The Nant de Drance pumped hydropower project. NANT DE DRANCE
Especially with news of rivers drying up across Europe, this is a welcome, if surprising story:
Massive Pumped Hydro Facility to Open This Summer in the Swiss Alps
One of the world’s largest pumped hydropower projects, with an electricity storage capacity equivalent to 400,000 electric vehicles, is set to begin operations soon in the Swiss Alps. Continue reading
The reviews are coming in, and especially this one by David Annand in TLS makes Ned Beauman’s new book look worthy of this moment in human history:
Whimsical and cruel
A tale of capitalism, penance and species extinction
In the 1980s the American literary critic Tom LeClair identified what he called the “systems novel”, a genre of fiction concerned with the characters, acts and situations of the conventional novel while simultaneously speculating on the complex social structures – Continue reading
Some 28% of the world’s land is used for grazing. Photograph: Anadolu Agency/Getty Images
We favor organic, for our coffee, for just about everything, almost always. And yet George Monbiot offers a fully obvious answer to the counterintuitive question in the title:
If Timothy Egan thinks that one day Bill McKibben may win a Nobel prize, do not bet against it–only ask whether it will be for his contribution to literature or instead to world peace:
In his writings, his many speeches and bullhorn exhortations, Bill McKibben comes across as one of the least cynical people on the battlefield of public opinion. He’s passionate about solving problems others have given up on, about building a better world and particularly about climate change, the issue that has made him the Paul Revere of alarm about our fevered planet. Continue reading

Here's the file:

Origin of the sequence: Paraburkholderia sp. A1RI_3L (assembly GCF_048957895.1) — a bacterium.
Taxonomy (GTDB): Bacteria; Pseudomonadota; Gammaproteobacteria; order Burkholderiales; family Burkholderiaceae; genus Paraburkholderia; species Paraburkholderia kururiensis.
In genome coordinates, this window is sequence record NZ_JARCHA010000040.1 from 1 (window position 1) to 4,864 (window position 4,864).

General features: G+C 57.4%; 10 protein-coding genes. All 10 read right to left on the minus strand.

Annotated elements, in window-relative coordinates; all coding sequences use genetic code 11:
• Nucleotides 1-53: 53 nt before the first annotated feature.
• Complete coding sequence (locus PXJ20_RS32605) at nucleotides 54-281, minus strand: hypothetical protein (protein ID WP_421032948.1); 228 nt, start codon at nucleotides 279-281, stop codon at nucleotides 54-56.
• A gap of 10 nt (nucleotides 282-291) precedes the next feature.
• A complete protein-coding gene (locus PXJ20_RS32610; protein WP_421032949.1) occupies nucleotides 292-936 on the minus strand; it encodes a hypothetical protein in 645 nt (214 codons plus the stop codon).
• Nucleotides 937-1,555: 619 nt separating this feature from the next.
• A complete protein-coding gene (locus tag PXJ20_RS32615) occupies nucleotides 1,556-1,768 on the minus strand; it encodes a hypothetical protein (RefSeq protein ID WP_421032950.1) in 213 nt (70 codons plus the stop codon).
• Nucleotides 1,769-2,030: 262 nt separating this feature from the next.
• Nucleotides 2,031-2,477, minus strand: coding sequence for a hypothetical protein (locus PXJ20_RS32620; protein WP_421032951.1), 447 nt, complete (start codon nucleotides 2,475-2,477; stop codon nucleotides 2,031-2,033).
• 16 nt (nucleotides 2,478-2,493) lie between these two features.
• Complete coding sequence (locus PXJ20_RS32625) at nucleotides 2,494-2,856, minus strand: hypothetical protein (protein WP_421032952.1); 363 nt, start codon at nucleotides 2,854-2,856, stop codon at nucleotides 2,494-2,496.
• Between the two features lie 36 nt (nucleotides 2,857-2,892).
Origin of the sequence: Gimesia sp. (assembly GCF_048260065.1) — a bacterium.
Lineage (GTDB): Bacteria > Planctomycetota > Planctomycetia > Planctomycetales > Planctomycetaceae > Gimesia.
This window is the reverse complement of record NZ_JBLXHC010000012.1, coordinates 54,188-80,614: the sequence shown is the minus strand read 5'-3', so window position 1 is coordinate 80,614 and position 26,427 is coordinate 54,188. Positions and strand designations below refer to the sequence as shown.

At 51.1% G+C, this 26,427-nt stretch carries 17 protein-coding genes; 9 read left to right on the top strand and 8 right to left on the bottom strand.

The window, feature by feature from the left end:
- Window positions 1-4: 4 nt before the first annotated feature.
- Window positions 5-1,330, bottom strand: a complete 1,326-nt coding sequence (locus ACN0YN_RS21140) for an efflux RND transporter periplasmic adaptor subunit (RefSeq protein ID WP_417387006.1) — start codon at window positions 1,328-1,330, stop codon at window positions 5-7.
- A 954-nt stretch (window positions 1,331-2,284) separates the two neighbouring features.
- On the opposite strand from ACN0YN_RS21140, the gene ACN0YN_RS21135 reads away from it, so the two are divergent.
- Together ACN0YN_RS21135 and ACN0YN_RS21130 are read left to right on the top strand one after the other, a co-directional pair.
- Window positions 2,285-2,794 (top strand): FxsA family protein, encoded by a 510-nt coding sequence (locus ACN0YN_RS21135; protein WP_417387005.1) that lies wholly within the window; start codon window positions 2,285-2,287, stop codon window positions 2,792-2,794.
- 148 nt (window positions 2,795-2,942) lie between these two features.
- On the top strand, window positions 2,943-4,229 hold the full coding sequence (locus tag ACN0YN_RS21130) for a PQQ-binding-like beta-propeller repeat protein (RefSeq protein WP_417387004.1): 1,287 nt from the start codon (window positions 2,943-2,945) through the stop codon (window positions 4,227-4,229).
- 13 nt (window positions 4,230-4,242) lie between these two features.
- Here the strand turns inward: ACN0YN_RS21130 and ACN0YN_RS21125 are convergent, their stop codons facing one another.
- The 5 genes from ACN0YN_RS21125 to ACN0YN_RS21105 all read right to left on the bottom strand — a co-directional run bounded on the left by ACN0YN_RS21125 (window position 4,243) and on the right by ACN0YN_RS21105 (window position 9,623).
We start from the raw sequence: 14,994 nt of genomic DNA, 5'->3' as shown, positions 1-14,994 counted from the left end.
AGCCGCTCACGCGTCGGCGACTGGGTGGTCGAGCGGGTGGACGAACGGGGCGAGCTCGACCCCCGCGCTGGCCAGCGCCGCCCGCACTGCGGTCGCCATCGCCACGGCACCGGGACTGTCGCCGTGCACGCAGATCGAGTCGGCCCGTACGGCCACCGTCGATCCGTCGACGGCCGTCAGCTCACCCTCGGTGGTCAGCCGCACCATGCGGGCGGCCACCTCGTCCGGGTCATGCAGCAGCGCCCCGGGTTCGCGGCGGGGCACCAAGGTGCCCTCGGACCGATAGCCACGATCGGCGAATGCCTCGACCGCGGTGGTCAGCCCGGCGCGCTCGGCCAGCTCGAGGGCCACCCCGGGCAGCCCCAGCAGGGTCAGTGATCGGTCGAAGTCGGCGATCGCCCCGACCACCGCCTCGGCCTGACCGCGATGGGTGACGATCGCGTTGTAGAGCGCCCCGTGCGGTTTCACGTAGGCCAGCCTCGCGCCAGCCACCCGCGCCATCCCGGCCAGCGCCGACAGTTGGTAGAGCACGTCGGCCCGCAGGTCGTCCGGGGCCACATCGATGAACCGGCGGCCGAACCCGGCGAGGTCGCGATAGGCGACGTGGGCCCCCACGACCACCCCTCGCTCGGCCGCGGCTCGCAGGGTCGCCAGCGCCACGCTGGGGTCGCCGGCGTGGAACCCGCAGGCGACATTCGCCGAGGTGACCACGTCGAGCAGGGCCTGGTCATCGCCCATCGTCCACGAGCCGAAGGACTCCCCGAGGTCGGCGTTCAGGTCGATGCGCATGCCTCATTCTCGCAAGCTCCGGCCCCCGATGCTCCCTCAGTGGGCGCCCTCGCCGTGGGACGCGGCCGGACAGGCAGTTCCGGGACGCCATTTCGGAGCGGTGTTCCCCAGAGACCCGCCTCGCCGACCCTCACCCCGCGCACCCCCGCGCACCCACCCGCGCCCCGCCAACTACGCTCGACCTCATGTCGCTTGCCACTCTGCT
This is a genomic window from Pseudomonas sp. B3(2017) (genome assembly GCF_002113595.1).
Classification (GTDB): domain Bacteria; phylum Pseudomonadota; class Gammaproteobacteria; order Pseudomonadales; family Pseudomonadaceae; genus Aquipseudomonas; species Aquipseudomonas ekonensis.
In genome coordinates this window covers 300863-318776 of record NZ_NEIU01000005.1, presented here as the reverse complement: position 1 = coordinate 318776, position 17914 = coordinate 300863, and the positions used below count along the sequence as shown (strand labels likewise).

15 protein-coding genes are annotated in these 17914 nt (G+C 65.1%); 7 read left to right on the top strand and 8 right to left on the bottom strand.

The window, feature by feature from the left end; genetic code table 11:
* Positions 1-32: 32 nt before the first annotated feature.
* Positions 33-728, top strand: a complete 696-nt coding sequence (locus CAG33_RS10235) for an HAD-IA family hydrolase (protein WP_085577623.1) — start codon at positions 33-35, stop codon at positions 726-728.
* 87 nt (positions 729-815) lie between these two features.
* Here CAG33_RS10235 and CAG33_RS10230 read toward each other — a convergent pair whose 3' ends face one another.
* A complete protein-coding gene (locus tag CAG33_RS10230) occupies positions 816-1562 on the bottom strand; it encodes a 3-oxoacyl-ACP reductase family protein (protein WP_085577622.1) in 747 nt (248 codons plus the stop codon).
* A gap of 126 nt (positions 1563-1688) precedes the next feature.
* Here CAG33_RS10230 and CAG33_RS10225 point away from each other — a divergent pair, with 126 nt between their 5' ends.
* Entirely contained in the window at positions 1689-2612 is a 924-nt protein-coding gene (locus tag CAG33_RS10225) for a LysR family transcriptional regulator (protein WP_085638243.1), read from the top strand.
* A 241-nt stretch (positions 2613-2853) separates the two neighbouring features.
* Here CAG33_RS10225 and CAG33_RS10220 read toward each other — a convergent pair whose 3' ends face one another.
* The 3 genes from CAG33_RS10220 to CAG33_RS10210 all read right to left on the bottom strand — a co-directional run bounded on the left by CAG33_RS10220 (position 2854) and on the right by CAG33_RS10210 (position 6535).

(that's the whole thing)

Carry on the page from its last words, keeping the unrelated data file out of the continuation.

A “cold chain” protects food as it makes its way from farm to table. Illustration by María Jesús Contreras
A five year gap since the last time we linked to a Nicola Twilley story is not a sign of anything; back with a story on an African nation we have had our eyes on, we are gratified by her latest:
Africa’s Cold Rush and the Promise of Refrigeration
For the developing world, refrigeration is growth. In Rwanda, it could spark an economic transformation.
At one in the morning, several hours before fishing boats launch, François Habiyambere, a wholesale fish dealer in Rubavu, in northwest Rwanda, sets out to harvest ice. In the whole country, there is just one machine that makes the kind of light, snowy flakes of ice needed to cool the tilapia that, at this hour, are still swimming through the dreams of the fish farmers who supply Habiyambere’s business. Flake ice, with its soft edges and fluffy texture, swaddles seafood like a blanket, hugging, without crushing, its delicate flesh. Continue reading